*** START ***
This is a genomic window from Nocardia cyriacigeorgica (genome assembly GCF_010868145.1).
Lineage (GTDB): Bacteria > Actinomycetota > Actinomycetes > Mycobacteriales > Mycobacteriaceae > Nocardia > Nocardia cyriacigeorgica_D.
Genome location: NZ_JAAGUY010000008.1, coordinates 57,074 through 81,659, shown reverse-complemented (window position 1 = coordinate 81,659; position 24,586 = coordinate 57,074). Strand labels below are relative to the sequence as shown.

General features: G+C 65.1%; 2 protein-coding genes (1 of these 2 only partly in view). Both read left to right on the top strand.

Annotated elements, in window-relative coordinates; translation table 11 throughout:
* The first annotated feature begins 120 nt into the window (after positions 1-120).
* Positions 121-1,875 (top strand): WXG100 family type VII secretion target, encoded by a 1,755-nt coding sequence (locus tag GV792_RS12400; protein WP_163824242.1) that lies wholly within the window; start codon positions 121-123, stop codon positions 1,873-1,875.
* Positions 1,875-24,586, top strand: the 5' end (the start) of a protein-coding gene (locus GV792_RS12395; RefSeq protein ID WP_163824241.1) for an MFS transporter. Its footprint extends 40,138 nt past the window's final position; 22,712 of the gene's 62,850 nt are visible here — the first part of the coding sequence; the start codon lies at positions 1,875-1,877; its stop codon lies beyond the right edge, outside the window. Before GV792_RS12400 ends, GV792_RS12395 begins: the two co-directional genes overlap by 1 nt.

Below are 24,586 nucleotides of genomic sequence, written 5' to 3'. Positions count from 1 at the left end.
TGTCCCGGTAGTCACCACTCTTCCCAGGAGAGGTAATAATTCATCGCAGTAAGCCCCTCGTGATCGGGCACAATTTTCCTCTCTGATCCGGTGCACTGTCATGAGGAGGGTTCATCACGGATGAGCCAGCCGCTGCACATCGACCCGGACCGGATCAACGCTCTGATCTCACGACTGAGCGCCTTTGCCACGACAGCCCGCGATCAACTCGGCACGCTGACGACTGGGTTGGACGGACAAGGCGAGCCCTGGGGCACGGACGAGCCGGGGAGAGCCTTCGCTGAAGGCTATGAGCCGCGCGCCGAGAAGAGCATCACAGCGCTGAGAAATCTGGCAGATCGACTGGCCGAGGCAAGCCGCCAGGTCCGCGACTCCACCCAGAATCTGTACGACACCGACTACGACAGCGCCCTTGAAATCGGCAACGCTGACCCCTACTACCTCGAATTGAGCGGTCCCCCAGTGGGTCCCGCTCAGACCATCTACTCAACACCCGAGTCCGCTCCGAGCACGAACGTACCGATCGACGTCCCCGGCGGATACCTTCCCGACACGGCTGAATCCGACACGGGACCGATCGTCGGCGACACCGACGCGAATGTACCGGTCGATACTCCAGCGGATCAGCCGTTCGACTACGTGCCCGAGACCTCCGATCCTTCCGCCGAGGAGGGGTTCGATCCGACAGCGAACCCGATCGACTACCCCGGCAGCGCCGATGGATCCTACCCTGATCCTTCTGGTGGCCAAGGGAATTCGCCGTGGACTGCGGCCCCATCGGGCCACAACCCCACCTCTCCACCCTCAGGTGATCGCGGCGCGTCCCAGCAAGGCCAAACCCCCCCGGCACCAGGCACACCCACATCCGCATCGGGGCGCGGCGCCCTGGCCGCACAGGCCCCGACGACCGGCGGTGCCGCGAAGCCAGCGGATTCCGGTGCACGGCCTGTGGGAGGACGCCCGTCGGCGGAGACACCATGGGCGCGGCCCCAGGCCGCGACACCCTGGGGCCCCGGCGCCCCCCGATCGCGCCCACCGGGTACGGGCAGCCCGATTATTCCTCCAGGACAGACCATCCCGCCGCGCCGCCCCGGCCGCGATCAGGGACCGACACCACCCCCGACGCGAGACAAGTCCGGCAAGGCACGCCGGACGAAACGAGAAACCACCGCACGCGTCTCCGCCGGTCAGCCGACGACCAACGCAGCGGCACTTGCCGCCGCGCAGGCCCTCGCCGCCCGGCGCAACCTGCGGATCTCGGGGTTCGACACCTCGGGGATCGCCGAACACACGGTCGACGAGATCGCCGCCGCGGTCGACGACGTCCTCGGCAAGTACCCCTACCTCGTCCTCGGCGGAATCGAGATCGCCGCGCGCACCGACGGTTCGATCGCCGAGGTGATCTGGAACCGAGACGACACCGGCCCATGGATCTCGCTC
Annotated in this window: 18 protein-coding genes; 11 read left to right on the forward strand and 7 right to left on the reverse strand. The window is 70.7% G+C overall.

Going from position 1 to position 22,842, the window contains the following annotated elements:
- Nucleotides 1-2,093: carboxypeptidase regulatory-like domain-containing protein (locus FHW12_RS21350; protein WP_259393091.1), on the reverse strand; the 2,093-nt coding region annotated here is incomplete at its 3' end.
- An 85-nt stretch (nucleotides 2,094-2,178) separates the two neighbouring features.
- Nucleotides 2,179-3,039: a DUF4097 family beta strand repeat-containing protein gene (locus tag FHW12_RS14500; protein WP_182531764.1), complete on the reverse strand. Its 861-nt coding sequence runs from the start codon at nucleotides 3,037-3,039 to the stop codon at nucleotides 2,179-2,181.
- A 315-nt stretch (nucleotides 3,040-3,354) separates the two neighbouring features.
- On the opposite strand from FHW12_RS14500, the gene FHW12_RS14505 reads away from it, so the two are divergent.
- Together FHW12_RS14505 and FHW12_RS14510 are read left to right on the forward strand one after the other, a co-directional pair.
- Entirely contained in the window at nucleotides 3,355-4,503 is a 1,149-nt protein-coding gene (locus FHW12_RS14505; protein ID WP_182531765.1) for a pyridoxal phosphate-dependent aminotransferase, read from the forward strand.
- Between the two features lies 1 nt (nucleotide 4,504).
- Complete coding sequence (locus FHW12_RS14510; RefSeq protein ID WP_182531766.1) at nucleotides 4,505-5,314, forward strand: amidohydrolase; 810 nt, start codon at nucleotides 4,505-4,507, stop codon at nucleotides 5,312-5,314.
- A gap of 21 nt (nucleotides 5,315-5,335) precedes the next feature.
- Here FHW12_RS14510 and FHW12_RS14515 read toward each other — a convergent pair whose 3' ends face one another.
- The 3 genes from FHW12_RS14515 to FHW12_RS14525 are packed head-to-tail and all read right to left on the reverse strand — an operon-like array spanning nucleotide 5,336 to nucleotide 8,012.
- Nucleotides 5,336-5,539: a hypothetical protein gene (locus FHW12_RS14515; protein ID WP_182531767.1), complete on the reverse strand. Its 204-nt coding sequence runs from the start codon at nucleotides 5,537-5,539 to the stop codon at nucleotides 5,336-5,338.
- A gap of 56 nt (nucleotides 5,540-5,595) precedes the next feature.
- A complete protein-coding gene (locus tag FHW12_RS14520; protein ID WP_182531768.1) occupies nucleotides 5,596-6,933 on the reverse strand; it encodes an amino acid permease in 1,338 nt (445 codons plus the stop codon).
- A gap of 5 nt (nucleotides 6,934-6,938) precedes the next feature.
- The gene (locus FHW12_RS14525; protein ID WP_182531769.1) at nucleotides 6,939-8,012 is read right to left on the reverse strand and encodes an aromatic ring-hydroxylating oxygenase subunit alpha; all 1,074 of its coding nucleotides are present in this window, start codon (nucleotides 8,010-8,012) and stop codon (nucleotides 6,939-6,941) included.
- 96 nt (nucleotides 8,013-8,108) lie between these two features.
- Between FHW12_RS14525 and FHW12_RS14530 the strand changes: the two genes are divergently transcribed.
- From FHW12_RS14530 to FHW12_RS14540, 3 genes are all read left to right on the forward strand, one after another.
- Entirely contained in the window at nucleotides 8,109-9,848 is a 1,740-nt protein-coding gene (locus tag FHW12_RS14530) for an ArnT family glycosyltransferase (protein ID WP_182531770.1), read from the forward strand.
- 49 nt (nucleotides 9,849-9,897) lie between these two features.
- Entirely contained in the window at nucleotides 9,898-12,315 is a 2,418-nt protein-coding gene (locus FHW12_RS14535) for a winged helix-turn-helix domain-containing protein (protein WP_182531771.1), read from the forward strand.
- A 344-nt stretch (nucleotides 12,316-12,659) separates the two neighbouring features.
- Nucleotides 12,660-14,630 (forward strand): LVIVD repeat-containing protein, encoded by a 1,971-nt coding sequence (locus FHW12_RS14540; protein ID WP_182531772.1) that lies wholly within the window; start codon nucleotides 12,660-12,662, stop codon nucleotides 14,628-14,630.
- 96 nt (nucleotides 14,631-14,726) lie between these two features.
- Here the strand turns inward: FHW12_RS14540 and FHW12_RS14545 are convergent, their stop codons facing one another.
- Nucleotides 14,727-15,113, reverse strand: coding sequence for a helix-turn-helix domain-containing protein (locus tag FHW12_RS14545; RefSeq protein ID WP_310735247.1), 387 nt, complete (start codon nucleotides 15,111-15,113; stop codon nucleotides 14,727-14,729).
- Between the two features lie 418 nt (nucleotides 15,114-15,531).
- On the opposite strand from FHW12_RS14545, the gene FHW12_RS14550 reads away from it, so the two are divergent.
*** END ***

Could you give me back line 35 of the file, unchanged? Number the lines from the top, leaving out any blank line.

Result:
- Entirely contained in the window at nucleotides 9,898-12,315 is a 2,418-nt protein-coding gene (locus FHW12_RS14535) for a winged helix-turn-helix domain-containing protein (protein WP_182531771.1), read from the forward strand.